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U.K. intelligence committee urges major changes to surveillance bill
The report called one key measure ‘inconsistent and largely incomprehensible.’
A second committee of the U.K. House of Commons has issued a critical report on the British government’s controversial surveillance legislation.
In a report issued Tuesday, Parliament’s Intelligence and Security Committee warned that the Investigatory Powers Bill, proposed by Home Secretary Theresa May, contained vague privacy language, worrisome provisions about legal government hacking and the bulk collection of data, and unclear obligations for tech companies.
“It appears that the draft Bill has perhaps suffered from a lack of sufficient time and preparation,” the report said, “and it is important that this lesson is learned prior to introduction of the new legislation.”
The bill, designed to enhance U.K. counter-terrorism powers, has faced scathing criticism for empowering British officials to engage in controversial new activities without clear-cut safeguards. Parliament’s technology committee raised its own concerns in a report issued last week.
The committee’s report did not suggest that all of these new powers—including hacking into commercial equipment and collecting Internet communications records in bulk—were inappropriate. But it identified several areas where the transparency of the process and the limitations on intelligence officials were severely lacking.
The bill creates two categories of warrant requests for hacking, which is referred to in the bill as “equipment interference.” Targeted warrants cover equipment that is linked based on its location or owners, such as all computers controlled by a particular terrorist network. The committee criticized this category for being too broad and noted that the government couldn’t even describe a situation that would require a bulk warrant.
“The Committee acknowledges that the Agencies need the capability to undertake Equipment Interference as necessary,” the report said. “However, the Committee has not been provided with sufficiently compelling evidence as to why the Agencies require Bulk Equipment Interference warrants, given how broadly Targeted Equipment Interference warrants can be drawn.”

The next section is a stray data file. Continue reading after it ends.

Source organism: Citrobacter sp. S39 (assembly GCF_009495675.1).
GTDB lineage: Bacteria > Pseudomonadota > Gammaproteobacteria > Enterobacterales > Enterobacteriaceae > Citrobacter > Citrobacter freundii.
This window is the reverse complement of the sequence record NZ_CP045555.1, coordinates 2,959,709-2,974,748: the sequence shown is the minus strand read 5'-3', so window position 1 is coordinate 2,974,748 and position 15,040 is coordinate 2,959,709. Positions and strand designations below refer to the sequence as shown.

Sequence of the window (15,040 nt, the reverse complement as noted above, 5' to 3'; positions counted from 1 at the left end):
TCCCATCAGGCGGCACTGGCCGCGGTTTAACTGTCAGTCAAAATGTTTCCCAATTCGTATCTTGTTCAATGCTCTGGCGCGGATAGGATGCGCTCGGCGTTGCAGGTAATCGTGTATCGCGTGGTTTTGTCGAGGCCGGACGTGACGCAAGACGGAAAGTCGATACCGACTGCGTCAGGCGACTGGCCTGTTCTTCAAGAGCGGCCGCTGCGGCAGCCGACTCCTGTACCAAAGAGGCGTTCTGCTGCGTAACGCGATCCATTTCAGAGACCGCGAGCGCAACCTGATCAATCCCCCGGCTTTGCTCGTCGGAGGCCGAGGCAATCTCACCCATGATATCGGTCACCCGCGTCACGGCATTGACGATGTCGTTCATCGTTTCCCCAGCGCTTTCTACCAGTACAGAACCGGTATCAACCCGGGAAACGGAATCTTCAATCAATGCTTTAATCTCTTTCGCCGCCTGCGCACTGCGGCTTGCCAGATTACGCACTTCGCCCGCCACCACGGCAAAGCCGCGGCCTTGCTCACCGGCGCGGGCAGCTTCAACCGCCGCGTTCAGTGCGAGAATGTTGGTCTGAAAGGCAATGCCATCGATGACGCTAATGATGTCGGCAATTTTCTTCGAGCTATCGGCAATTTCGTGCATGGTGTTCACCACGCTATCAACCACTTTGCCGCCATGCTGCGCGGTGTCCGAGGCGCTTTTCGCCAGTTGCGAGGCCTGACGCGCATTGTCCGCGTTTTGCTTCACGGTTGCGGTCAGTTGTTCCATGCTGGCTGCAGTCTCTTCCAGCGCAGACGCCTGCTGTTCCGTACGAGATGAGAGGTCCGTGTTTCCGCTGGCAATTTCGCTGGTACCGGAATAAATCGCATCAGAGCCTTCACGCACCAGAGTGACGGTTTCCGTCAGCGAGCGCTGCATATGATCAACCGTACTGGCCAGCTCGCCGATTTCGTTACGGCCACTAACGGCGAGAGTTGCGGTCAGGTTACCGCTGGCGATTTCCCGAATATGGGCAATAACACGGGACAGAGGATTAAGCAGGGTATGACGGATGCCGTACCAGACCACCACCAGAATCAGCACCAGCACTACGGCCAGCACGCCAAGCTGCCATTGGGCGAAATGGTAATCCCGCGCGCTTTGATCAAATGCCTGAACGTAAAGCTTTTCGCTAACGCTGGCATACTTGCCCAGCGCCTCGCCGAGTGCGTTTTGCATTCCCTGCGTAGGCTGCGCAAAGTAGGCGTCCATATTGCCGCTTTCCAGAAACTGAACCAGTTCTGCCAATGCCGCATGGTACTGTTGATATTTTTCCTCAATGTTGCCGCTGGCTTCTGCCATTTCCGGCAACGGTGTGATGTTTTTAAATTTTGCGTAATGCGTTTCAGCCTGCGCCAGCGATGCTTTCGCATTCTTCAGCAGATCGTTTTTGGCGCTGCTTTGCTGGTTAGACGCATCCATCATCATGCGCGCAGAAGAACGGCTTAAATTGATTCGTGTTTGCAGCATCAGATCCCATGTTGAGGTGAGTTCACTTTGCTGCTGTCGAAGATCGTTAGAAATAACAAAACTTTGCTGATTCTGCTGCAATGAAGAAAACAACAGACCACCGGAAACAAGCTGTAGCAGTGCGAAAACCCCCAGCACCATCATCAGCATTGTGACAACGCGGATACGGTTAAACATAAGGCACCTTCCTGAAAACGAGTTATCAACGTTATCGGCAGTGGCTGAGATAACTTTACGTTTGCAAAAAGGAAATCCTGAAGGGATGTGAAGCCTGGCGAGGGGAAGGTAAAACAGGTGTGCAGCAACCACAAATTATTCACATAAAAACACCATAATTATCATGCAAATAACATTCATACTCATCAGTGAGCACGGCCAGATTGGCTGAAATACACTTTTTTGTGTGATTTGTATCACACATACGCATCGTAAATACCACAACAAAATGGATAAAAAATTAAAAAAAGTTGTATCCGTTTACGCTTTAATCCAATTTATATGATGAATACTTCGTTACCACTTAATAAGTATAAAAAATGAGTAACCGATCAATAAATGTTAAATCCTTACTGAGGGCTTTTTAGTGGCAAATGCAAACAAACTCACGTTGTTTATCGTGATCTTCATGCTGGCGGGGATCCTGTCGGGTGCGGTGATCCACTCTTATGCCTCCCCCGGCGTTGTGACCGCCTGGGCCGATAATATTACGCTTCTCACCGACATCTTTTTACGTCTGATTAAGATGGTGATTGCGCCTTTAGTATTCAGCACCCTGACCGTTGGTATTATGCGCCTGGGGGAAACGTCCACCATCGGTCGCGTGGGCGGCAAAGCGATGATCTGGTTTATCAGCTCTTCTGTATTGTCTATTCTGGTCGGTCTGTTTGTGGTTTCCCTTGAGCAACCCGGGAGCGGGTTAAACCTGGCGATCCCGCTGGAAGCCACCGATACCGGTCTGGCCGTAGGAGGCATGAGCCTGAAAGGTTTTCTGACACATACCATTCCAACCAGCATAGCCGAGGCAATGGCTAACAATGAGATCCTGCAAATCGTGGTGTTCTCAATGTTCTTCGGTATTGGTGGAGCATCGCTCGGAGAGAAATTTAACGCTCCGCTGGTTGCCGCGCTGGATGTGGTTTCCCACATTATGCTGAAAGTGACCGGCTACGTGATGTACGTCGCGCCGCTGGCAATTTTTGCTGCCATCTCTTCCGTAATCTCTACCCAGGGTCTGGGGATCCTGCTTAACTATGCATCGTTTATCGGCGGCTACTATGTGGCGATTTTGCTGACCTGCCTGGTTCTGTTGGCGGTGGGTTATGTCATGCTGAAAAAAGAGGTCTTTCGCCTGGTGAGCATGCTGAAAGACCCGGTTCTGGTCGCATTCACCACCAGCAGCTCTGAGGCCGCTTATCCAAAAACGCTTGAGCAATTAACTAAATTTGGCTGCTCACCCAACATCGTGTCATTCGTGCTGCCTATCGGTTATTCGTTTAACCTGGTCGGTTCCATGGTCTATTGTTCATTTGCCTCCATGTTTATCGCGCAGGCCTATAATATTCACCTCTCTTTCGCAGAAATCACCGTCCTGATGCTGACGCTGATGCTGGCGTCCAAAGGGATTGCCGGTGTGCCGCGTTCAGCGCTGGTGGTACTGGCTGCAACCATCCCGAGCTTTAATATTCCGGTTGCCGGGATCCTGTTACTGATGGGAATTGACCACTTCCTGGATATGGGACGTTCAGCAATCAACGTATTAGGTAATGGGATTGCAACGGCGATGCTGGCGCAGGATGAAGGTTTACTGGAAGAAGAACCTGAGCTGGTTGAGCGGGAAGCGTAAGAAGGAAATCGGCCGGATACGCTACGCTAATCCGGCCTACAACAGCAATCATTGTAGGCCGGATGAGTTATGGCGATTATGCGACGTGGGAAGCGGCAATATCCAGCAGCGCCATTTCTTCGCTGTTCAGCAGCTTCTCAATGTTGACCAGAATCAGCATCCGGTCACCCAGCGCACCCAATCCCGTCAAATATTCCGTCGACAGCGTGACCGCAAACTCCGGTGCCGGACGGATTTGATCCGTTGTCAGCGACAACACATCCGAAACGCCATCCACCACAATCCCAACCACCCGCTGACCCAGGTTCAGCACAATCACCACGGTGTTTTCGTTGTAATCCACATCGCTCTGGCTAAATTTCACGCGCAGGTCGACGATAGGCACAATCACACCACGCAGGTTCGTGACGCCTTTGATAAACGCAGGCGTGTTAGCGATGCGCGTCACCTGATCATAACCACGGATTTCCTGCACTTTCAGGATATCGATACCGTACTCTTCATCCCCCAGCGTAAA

The report also suggested that the bill be rewritten to require a hacking warrant for overseas operations; it currently only requires one for hacking conducted in the United Kingdom.
Another controversial provision in the bill lets the government request a warrant to obtain large swaths of information connected only by theme, such as travel records, without regard to the individuals targeted. The committee urged the government to drop this provision and stick with the other, narrower type of warrant that only targets a specific database or group of records.
Committee members also criticized the “inconsistent and largely incomprehensible” restrictions on collecting and analyzing Britons’ communications data, including both the content of messages and “metadata” about them, such as who contacted whom, when the communication occurred, and how long it lasted.
One contradiction drew particular scorn: British spies cannot search the communications of U.K. residents that they accidentally collect in the process of unrelated operations, but they can search the metadata that describes those communications.
“The Committee recommends that the same process for authorizing the examination of any Communications Data (including [metadata]) is applied, irrespective of how the Agencies have acquired the data in the first instance,” the report said. “This must be clearly set out on the face of the Bill: it is not sufficient to rely on internal policies or Codes of Practice.”
The committee also noted tech companies’ concerns about a provision allowing the government to regulate the technical specifications of commercial code. “Some [companies] have expressed serious concern as to this seemingly open-ended and unconstrained power, suggesting that this may lead to banning end-to-end encryption,” the report said. “The Home Office must ensure that the legislation provides clarity as to the nature and scale of these obligations.”
Through this provision, the United Kingdom joined the list of countries considering legislation with encryption mandates. U.S. lawmakers are preparing a bill that could require tech companies to design their encryption so that government agents would be able to pierce it for investigations. Technical experts warn that such guaranteed-access schemes would undermine the strength of the encryption by presenting new avenues for hackers.
Photo via David Martyn Hunt/Flickr (CC BY 2.0)
Eric Geller is a politics reporter who focuses on cybersecurity, surveillance, encryption, and privacy. A former staff writer at the Daily Dot, Geller joined Politico in June 2016, where he's focused on policymaking at the White House, the Justice Department, the State Department, and the Commerce Department.